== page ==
Not too easy. Not too difficult.
I would recommend it because it is easy to follow and understand. The book and online guidance is very helpful for the course information.
The learnsmarts online, I think those helped me learn the information the most. These seemed to act like little tests for me to see what I needed to work on.
Hours per week:
Advice for students:
PREPARE IN ADVANCE. Make study guides along the way and save them for the final. Make flash cards and study them whenever you get a chance. Keep reviewing throughout the semester.
This class was tough.
Macroeconomics is a very intense subject that is so very vital in understanding how business works. With a world that is becoming increasingly more interconnected, globalizing, countries are more intertwined than ever before. This subject is still very elusive to me and I love the fact that I struggle to wrap my head around the concept. Dadzie did not make it easy on his class, he challenged us to learn what macroeconomics truly is and how very important understanding this subject is. He taught mostly from history, and history has provided a multitude of examples of macroeconomics in the works. It was great to learn from the past and see how much economics on a global scale has changed, and is still changing, in the past 100 years. This subject was one of my favorite I have ever had the privilege of learning about, and Professor Dadzie may has sparked a flame in me to learn more about this subject until I truly understand the global mechanics of an interconnected business world.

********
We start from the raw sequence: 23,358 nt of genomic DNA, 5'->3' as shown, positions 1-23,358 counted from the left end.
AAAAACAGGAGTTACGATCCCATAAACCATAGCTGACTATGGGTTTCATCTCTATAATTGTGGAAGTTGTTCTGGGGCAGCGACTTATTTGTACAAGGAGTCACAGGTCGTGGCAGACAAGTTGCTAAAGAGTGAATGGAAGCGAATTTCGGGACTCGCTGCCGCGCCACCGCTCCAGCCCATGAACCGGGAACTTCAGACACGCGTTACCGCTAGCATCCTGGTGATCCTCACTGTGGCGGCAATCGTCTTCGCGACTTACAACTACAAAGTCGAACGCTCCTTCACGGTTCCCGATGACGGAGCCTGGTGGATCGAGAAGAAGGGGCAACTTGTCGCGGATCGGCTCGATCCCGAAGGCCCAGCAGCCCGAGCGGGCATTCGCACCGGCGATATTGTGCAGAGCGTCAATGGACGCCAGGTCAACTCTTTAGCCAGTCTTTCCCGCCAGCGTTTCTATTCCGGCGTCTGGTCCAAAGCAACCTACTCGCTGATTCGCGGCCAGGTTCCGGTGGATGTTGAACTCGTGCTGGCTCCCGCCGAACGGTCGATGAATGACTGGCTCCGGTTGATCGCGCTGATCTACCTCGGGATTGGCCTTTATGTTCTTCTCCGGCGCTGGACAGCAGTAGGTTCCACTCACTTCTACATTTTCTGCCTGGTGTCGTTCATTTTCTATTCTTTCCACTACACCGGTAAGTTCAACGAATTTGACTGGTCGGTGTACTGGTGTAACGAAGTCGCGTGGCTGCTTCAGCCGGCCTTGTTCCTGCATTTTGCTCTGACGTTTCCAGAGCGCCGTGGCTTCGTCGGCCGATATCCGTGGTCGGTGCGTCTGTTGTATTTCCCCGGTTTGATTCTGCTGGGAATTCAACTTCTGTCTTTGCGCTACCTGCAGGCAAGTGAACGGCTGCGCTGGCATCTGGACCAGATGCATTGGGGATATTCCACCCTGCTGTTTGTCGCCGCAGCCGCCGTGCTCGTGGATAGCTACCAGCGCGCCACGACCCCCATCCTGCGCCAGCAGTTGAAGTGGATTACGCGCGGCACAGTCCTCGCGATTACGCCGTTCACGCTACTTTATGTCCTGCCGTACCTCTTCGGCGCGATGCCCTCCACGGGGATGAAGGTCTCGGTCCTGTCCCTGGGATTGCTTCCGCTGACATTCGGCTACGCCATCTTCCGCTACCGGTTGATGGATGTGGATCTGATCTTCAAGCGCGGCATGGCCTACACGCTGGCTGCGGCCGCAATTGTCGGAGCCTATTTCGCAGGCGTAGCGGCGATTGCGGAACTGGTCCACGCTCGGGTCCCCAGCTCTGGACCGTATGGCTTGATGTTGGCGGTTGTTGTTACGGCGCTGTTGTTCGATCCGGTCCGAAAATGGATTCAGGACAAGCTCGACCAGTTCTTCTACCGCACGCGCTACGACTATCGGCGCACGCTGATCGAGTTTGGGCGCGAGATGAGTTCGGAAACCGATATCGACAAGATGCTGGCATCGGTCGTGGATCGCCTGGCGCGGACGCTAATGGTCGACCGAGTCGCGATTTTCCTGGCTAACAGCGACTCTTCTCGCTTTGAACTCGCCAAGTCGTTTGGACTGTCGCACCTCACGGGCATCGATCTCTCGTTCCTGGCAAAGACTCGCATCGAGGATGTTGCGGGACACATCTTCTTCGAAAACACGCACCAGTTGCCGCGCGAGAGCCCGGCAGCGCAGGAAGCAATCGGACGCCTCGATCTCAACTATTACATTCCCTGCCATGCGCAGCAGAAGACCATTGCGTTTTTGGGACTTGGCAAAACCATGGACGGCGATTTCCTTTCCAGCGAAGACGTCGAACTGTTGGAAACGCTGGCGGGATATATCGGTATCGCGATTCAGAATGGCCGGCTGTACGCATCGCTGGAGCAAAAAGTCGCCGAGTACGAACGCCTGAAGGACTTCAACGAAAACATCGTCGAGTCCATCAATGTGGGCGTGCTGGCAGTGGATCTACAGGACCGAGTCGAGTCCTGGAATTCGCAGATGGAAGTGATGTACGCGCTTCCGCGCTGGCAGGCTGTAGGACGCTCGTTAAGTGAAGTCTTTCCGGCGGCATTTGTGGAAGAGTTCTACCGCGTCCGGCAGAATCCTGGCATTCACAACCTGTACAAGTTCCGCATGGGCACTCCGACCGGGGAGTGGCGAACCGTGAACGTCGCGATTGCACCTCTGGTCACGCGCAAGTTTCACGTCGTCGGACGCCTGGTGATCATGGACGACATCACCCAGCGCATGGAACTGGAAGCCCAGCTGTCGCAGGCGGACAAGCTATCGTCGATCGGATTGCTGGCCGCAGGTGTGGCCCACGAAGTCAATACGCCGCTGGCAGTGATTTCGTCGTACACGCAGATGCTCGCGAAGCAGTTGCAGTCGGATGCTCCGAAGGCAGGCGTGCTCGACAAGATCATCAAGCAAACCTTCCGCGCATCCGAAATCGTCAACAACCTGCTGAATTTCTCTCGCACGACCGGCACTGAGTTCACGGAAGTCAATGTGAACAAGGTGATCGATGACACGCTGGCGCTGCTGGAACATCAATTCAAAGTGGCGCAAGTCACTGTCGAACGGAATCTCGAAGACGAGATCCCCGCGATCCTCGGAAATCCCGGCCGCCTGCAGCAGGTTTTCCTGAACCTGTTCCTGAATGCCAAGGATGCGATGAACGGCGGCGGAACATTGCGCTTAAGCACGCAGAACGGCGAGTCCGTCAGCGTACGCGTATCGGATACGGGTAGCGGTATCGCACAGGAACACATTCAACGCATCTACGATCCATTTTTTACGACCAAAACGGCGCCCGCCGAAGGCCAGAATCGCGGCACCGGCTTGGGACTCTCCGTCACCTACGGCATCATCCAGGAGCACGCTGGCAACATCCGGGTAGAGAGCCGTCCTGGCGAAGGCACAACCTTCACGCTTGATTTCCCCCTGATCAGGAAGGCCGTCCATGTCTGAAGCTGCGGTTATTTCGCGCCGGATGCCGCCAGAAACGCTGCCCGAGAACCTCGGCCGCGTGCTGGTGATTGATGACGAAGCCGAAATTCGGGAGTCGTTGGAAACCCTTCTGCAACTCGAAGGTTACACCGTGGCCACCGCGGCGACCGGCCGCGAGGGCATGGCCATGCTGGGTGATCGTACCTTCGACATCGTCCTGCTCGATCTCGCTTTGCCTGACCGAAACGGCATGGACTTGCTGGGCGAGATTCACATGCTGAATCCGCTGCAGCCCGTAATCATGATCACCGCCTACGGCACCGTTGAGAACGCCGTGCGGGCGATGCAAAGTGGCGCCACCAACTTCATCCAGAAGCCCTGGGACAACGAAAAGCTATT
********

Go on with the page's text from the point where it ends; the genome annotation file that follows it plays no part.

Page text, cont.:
I learned that the most brilliant minds in the world can sometimes be wrong. When you look into the pages of history you find two glaring examples of how economics has had a substantial impact on the world. The biggest example of which is, of course, The Great Depression. However, my generation has had the benefit of learning just how much economics has changed because we too have lived through a similar recession in 2007-2008 financial crisis. The way the central banks and authority figures reacted to these two similar periods in history was in fact completely different. In the years leading up to the Great Depression, the central bankers of the time: Strong of the Fed, Norman of England, Moreau of France, and Schacht of Germany did not believe their actions from 1919-1929 would be sparking a match that flamed the Great Depression. Similarly, from 2000-2007 nobody knew when the bubble was going to burst, however, we have taken much different steps to build America back than we as a country did in 1931. Yet the highlight of this course is that the world has learned from these actions, and as of 2016 it seems that we have learned how to not let a recession turn into a decade long depression. Learning about open market operations, the treasury rate, bank runs, and the departure from the gold standard has opened my eyes to the complexity of capitalism as we know it. To say I am done learning about macroeconomics would be a lie, to this day I intend to keep learning about truly a magnificent subject.
Hours per week:
Advice for students:
In order for a student to succeed in this course they must be willing to read. Macroeconomics was to me, a very difficult subject to understand. Reading about the theories, about the history, and about the current state helped me grasp what this subject was. The math in this course was fairly easy, it was the conceptual knowledge of the intricacies that challenged the class. If one intends to do well, they will read about economics, and if one does this, they will find that understanding this subject is less of a chore and more of a hobby due to the great implications it has on an increasingly global economy.